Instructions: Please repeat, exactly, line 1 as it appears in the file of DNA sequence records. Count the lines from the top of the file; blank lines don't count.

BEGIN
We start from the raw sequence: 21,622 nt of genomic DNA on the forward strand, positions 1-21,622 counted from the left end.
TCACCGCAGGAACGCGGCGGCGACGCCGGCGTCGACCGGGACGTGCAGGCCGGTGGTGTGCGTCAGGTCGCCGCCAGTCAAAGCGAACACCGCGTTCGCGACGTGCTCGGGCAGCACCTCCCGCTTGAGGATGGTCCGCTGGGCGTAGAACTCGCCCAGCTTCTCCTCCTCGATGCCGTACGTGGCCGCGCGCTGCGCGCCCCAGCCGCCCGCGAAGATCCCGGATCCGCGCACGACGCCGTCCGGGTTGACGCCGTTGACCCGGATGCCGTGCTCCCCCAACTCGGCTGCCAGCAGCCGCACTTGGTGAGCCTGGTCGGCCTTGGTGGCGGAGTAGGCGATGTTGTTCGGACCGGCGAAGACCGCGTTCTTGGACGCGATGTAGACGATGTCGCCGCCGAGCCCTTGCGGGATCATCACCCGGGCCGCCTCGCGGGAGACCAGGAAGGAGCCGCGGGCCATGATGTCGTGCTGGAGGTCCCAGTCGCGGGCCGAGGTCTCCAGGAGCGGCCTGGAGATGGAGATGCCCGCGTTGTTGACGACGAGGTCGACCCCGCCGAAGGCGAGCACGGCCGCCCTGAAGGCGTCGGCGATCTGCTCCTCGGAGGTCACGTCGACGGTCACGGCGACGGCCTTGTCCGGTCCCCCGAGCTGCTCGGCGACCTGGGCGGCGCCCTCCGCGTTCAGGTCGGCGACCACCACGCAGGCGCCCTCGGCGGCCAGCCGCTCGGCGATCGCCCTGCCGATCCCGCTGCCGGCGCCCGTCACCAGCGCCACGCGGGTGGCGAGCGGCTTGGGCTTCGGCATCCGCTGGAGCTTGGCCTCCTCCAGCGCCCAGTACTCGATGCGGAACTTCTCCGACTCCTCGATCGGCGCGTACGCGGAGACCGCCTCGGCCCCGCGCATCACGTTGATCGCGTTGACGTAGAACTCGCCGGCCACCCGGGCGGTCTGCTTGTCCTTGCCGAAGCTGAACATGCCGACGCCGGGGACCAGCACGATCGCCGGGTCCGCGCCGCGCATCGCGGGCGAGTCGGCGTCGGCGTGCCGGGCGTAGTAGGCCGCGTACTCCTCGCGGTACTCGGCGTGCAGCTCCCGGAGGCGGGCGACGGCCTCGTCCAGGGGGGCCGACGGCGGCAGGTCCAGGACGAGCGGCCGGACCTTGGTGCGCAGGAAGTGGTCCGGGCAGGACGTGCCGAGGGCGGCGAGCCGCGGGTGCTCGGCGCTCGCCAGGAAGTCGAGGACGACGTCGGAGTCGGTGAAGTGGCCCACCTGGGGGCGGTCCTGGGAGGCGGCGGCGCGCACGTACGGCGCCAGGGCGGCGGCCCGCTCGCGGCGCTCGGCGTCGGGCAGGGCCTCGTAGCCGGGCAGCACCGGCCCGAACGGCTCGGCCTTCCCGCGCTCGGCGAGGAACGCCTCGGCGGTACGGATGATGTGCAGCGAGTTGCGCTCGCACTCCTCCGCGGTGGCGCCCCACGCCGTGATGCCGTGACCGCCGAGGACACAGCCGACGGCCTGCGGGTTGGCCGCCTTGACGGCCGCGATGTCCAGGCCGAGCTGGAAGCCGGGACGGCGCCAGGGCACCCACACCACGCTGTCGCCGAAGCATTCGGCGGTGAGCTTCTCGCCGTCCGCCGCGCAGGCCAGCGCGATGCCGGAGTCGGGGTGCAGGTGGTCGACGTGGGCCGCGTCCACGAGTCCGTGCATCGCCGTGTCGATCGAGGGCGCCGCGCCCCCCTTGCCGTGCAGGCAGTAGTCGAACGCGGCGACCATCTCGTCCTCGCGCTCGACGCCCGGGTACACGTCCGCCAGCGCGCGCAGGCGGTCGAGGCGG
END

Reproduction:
We start from the raw sequence: 21,622 nt of genomic DNA on the forward strand, positions 1-21,622 counted from the left end.